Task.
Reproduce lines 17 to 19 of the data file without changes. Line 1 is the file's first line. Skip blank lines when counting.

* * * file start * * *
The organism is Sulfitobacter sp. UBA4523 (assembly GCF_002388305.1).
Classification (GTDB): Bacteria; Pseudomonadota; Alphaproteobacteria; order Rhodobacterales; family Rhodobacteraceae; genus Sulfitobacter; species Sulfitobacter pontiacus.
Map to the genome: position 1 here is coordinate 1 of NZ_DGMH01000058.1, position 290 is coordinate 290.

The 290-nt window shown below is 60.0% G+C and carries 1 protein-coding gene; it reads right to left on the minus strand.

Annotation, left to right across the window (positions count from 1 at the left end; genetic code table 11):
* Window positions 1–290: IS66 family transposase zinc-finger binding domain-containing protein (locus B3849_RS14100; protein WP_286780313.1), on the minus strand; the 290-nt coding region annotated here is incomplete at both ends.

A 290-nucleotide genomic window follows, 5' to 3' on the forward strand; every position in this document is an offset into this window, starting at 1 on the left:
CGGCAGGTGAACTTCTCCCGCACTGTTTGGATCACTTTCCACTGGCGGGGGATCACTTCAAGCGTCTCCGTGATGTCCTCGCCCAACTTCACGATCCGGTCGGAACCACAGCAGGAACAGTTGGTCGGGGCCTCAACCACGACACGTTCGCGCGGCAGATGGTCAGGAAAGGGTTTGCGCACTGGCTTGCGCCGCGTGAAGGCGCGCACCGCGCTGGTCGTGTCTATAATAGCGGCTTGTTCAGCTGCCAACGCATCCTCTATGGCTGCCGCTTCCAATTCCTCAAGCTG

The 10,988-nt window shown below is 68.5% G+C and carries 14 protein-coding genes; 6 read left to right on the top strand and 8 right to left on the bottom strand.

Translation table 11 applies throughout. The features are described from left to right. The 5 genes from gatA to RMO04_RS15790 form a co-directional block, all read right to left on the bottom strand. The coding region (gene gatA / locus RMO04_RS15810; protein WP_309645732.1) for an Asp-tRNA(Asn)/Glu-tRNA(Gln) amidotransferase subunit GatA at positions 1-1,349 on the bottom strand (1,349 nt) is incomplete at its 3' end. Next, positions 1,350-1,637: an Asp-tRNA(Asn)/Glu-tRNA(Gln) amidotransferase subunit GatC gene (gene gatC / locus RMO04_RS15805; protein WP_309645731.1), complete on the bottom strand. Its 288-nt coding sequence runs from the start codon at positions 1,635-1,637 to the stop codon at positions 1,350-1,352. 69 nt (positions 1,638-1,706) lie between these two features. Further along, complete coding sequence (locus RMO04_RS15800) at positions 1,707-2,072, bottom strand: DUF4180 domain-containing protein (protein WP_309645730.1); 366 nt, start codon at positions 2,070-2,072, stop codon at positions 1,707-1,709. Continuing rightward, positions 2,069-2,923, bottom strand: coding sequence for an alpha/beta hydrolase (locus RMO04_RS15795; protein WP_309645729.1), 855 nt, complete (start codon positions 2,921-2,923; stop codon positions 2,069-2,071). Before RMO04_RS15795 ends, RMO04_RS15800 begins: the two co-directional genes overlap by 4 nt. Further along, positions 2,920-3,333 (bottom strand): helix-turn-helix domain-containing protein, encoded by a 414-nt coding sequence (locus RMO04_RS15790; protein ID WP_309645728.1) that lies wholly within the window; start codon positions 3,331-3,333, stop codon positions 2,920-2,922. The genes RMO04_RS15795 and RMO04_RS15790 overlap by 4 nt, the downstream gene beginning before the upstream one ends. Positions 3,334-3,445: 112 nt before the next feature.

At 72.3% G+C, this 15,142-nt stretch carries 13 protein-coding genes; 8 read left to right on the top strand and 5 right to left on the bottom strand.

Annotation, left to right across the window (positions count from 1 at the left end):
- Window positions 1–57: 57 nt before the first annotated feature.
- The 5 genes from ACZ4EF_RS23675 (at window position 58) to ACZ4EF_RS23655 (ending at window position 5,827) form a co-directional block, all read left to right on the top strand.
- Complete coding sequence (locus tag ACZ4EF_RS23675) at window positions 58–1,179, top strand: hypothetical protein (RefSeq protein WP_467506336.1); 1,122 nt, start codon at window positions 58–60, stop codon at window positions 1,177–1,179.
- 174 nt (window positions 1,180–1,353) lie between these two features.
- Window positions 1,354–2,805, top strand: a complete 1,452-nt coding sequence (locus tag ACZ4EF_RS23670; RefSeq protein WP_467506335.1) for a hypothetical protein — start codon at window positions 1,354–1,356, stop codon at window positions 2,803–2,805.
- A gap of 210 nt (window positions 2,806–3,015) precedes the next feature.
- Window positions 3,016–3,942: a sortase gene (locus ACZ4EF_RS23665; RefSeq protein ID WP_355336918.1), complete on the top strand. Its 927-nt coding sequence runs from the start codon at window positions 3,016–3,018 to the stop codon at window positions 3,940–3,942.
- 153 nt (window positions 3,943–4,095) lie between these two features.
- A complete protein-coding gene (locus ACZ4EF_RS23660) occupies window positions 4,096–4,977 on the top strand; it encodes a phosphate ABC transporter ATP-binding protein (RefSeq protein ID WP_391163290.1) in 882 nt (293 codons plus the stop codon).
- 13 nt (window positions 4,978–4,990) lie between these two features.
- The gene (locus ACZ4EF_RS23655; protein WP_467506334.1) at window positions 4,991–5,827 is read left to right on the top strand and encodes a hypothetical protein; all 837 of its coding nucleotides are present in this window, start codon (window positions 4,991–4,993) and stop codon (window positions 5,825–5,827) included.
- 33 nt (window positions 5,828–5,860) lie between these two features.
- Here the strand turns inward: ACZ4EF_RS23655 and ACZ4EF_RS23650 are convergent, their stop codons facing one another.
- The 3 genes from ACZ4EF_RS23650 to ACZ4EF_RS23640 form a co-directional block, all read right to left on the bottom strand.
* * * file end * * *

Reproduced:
- Window positions 1,354–2,805, top strand: a complete 1,452-nt coding sequence (locus tag ACZ4EF_RS23670; RefSeq protein WP_467506335.1) for a hypothetical protein — start codon at window positions 1,354–1,356, stop codon at window positions 2,803–2,805.
- A gap of 210 nt (window positions 2,806–3,015) precedes the next feature.
- Window positions 3,016–3,942: a sortase gene (locus ACZ4EF_RS23665; RefSeq protein ID WP_355336918.1), complete on the top strand. Its 927-nt coding sequence runs from the start codon at window positions 3,016–3,018 to the stop codon at window positions 3,940–3,942.